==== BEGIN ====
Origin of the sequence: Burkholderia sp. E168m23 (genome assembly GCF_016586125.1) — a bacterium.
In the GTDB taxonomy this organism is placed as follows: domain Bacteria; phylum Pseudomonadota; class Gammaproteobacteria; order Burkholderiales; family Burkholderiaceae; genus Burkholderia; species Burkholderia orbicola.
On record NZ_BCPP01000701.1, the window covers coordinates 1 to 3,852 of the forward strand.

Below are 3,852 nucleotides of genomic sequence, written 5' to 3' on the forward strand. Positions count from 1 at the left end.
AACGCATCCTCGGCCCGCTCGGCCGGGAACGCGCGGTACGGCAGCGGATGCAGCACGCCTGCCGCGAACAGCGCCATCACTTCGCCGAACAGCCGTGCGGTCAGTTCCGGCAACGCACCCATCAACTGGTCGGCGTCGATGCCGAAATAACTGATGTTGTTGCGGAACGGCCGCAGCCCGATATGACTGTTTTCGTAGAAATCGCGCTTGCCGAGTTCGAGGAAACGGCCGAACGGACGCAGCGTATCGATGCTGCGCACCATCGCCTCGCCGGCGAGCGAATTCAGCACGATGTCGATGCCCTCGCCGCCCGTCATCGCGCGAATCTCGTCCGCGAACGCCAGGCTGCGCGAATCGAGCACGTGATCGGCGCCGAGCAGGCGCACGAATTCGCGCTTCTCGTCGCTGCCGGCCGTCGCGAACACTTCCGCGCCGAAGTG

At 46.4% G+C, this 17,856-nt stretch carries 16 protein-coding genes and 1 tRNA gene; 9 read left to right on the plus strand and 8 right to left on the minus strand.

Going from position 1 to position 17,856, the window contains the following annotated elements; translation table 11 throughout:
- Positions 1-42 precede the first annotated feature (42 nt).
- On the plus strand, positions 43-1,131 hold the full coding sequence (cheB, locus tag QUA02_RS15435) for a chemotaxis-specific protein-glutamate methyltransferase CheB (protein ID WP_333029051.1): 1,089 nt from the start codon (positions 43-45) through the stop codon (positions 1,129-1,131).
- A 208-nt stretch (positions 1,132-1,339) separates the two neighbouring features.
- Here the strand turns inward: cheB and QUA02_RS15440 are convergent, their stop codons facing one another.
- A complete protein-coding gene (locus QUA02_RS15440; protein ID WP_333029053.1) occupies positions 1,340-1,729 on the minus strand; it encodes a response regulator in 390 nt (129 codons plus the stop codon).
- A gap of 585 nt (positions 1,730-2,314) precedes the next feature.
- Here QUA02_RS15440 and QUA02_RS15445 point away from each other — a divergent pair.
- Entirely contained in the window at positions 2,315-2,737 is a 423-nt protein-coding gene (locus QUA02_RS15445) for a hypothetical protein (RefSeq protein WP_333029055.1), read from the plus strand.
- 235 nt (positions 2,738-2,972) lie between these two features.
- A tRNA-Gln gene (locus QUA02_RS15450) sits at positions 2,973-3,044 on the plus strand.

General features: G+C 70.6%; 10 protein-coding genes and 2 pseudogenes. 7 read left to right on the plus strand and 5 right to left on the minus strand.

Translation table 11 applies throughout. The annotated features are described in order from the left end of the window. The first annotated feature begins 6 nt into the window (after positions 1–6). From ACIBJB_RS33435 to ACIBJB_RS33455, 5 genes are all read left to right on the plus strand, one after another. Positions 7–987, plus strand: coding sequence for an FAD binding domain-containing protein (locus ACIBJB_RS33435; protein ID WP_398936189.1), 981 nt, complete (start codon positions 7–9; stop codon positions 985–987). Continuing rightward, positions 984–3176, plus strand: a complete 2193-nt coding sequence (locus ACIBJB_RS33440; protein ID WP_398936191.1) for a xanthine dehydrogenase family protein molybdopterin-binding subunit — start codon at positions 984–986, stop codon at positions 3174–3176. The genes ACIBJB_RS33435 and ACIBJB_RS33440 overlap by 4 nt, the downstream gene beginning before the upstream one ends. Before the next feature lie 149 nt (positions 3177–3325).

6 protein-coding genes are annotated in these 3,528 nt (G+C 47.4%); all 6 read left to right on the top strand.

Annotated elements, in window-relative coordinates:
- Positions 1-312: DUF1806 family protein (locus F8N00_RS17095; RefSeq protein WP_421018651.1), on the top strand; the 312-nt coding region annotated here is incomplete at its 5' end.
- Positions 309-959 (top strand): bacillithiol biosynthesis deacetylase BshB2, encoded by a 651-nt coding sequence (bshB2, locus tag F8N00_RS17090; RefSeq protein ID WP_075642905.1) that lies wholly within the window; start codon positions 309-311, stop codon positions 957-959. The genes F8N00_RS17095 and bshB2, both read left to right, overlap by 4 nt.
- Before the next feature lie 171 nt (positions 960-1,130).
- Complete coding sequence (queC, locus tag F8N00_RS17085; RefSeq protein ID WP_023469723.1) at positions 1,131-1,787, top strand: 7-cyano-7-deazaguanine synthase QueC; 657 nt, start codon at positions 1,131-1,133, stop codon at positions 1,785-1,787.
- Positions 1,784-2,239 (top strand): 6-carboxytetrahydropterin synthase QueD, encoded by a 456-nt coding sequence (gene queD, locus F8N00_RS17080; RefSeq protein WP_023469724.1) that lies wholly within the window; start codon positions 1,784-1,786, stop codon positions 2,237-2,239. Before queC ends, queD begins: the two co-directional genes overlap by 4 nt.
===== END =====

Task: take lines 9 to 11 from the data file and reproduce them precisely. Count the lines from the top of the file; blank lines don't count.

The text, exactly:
- On the plus strand, positions 43-1,131 hold the full coding sequence (cheB, locus tag QUA02_RS15435) for a chemotaxis-specific protein-glutamate methyltransferase CheB (protein ID WP_333029051.1): 1,089 nt from the start codon (positions 43-45) through the stop codon (positions 1,129-1,131).
- A 208-nt stretch (positions 1,132-1,339) separates the two neighbouring features.
- Here the strand turns inward: cheB and QUA02_RS15440 are convergent, their stop codons facing one another.